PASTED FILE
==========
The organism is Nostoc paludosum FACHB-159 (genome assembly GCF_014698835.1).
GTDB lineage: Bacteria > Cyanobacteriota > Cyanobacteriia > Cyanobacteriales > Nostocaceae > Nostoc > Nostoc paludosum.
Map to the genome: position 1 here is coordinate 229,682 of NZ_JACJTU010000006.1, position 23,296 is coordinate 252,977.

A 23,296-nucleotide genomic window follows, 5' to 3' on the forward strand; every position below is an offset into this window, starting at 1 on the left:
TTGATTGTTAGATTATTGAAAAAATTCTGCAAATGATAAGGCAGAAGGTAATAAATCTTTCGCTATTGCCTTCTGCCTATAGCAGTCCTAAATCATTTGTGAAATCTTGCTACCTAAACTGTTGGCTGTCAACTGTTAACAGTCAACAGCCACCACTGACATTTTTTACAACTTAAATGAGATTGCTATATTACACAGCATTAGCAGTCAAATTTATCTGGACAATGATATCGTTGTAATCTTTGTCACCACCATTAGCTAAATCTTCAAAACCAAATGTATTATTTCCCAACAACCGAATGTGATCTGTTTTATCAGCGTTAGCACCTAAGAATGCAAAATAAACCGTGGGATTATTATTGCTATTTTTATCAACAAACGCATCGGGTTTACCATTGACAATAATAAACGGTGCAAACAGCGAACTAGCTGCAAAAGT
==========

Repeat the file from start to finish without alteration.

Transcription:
The organism is Nostoc paludosum FACHB-159 (genome assembly GCF_014698835.1).
GTDB lineage: Bacteria > Cyanobacteriota > Cyanobacteriia > Cyanobacteriales > Nostocaceae > Nostoc > Nostoc paludosum.
Map to the genome: position 1 here is coordinate 229,682 of NZ_JACJTU010000006.1, position 23,296 is coordinate 252,977.

A 23,296-nucleotide genomic window follows, 5' to 3' on the forward strand; every position below is an offset into this window, starting at 1 on the left:
TTGATTGTTAGATTATTGAAAAAATTCTGCAAATGATAAGGCAGAAGGTAATAAATCTTTCGCTATTGCCTTCTGCCTATAGCAGTCCTAAATCATTTGTGAAATCTTGCTACCTAAACTGTTGGCTGTCAACTGTTAACAGTCAACAGCCACCACTGACATTTTTTACAACTTAAATGAGATTGCTATATTACACAGCATTAGCAGTCAAATTTATCTGGACAATGATATCGTTGTAATCTTTGTCACCACCATTAGCTAAATCTTCAAAACCAAATGTATTATTTCCCAACAACCGAATGTGATCTGTTTTATCAGCGTTAGCACCTAAGAATGCAAAATAAACCGTGGGATTATTATTGCTATTTTTATCAACAAACGCATCGGGTTTACCATTGACAATAATAAACGGTGCAAACAGCGAACTAGCTGCAAAAGT